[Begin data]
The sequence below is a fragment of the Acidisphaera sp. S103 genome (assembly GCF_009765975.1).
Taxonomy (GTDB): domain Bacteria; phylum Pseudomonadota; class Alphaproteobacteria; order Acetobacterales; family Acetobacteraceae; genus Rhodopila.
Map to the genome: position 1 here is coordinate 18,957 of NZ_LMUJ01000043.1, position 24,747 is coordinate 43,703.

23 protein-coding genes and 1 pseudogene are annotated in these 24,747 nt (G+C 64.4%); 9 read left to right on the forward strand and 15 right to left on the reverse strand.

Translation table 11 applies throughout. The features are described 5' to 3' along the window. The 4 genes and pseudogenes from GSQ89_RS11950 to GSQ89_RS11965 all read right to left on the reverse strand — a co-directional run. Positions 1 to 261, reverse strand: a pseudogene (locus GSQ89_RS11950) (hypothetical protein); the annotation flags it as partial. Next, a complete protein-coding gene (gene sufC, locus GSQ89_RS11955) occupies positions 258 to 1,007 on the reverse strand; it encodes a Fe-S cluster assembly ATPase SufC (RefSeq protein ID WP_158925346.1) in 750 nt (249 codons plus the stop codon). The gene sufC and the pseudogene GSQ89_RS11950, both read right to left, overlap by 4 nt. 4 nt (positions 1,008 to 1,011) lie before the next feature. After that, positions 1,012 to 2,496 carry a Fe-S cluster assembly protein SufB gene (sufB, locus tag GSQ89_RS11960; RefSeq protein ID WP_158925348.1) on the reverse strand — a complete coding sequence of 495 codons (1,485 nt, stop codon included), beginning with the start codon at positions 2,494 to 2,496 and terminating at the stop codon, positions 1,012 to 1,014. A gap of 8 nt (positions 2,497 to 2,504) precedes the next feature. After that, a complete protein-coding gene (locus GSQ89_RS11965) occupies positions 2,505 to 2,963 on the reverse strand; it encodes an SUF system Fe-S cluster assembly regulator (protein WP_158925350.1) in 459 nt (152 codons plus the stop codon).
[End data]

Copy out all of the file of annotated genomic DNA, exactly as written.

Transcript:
The sequence below is a fragment of the Acidisphaera sp. S103 genome (assembly GCF_009765975.1).
Taxonomy (GTDB): domain Bacteria; phylum Pseudomonadota; class Alphaproteobacteria; order Acetobacterales; family Acetobacteraceae; genus Rhodopila.
Map to the genome: position 1 here is coordinate 18,957 of NZ_LMUJ01000043.1, position 24,747 is coordinate 43,703.

23 protein-coding genes and 1 pseudogene are annotated in these 24,747 nt (G+C 64.4%); 9 read left to right on the forward strand and 15 right to left on the reverse strand.

Translation table 11 applies throughout. The features are described 5' to 3' along the window. The 4 genes and pseudogenes from GSQ89_RS11950 to GSQ89_RS11965 all read right to left on the reverse strand — a co-directional run. Positions 1 to 261, reverse strand: a pseudogene (locus GSQ89_RS11950) (hypothetical protein); the annotation flags it as partial. Next, a complete protein-coding gene (gene sufC, locus GSQ89_RS11955) occupies positions 258 to 1,007 on the reverse strand; it encodes a Fe-S cluster assembly ATPase SufC (RefSeq protein ID WP_158925346.1) in 750 nt (249 codons plus the stop codon). The gene sufC and the pseudogene GSQ89_RS11950, both read right to left, overlap by 4 nt. 4 nt (positions 1,008 to 1,011) lie before the next feature. After that, positions 1,012 to 2,496 carry a Fe-S cluster assembly protein SufB gene (sufB, locus tag GSQ89_RS11960; RefSeq protein ID WP_158925348.1) on the reverse strand — a complete coding sequence of 495 codons (1,485 nt, stop codon included), beginning with the start codon at positions 2,494 to 2,496 and terminating at the stop codon, positions 1,012 to 1,014. A gap of 8 nt (positions 2,497 to 2,504) precedes the next feature. After that, a complete protein-coding gene (locus GSQ89_RS11965) occupies positions 2,505 to 2,963 on the reverse strand; it encodes an SUF system Fe-S cluster assembly regulator (protein WP_158925350.1) in 459 nt (152 codons plus the stop codon).